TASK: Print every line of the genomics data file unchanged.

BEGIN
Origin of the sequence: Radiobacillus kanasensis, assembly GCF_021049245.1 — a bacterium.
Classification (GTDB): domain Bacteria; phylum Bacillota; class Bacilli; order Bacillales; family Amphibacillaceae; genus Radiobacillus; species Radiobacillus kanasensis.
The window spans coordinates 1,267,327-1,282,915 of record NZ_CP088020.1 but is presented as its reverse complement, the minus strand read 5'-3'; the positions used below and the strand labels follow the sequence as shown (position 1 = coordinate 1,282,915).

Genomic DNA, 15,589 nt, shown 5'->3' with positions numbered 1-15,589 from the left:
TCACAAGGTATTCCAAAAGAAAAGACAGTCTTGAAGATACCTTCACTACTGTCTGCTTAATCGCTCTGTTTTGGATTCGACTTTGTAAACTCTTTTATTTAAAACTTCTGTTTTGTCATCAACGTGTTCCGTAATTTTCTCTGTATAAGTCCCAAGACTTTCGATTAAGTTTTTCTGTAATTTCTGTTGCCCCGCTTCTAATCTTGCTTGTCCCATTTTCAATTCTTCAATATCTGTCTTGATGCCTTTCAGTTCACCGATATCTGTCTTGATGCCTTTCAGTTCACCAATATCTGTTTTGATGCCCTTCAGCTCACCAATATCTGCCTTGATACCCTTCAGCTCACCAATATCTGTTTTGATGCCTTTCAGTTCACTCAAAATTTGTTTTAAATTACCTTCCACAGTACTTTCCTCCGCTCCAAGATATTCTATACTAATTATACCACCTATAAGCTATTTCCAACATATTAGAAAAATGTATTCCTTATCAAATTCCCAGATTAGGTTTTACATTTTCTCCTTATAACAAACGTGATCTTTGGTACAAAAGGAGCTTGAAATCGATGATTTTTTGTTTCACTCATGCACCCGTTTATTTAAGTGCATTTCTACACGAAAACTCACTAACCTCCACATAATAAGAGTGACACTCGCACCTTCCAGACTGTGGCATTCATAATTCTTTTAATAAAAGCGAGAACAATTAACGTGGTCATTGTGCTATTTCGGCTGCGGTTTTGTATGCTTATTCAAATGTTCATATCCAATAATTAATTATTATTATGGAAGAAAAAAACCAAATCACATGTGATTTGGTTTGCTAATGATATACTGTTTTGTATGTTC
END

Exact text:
Origin of the sequence: Radiobacillus kanasensis, assembly GCF_021049245.1 — a bacterium.
Classification (GTDB): domain Bacteria; phylum Bacillota; class Bacilli; order Bacillales; family Amphibacillaceae; genus Radiobacillus; species Radiobacillus kanasensis.
The window spans coordinates 1,267,327-1,282,915 of record NZ_CP088020.1 but is presented as its reverse complement, the minus strand read 5'-3'; the positions used below and the strand labels follow the sequence as shown (position 1 = coordinate 1,282,915).

Genomic DNA, 15,589 nt, shown 5'->3' with positions numbered 1-15,589 from the left:
TCACAAGGTATTCCAAAAGAAAAGACAGTCTTGAAGATACCTTCACTACTGTCTGCTTAATCGCTCTGTTTTGGATTCGACTTTGTAAACTCTTTTATTTAAAACTTCTGTTTTGTCATCAACGTGTTCCGTAATTTTCTCTGTATAAGTCCCAAGACTTTCGATTAAGTTTTTCTGTAATTTCTGTTGCCCCGCTTCTAATCTTGCTTGTCCCATTTTCAATTCTTCAATATCTGTCTTGATGCCTTTCAGTTCACCGATATCTGTCTTGATGCCTTTCAGTTCACCAATATCTGTTTTGATGCCCTTCAGCTCACCAATATCTGCCTTGATACCCTTCAGCTCACCAATATCTGTTTTGATGCCTTTCAGTTCACTCAAAATTTGTTTTAAATTACCTTCCACAGTACTTTCCTCCGCTCCAAGATATTCTATACTAATTATACCACCTATAAGCTATTTCCAACATATTAGAAAAATGTATTCCTTATCAAATTCCCAGATTAGGTTTTACATTTTCTCCTTATAACAAACGTGATCTTTGGTACAAAAGGAGCTTGAAATCGATGATTTTTTGTTTCACTCATGCACCCGTTTATTTAAGTGCATTTCTACACGAAAACTCACTAACCTCCACATAATAAGAGTGACACTCGCACCTTCCAGACTGTGGCATTCATAATTCTTTTAATAAAAGCGAGAACAATTAACGTGGTCATTGTGCTATTTCGGCTGCGGTTTTGTATGCTTATTCAAATGTTCATATCCAATAATTAATTATTATTATGGAAGAAAAAAACCAAATCACATGTGATTTGGTTTGCTAATGATATACTGTTTTGTATGTTC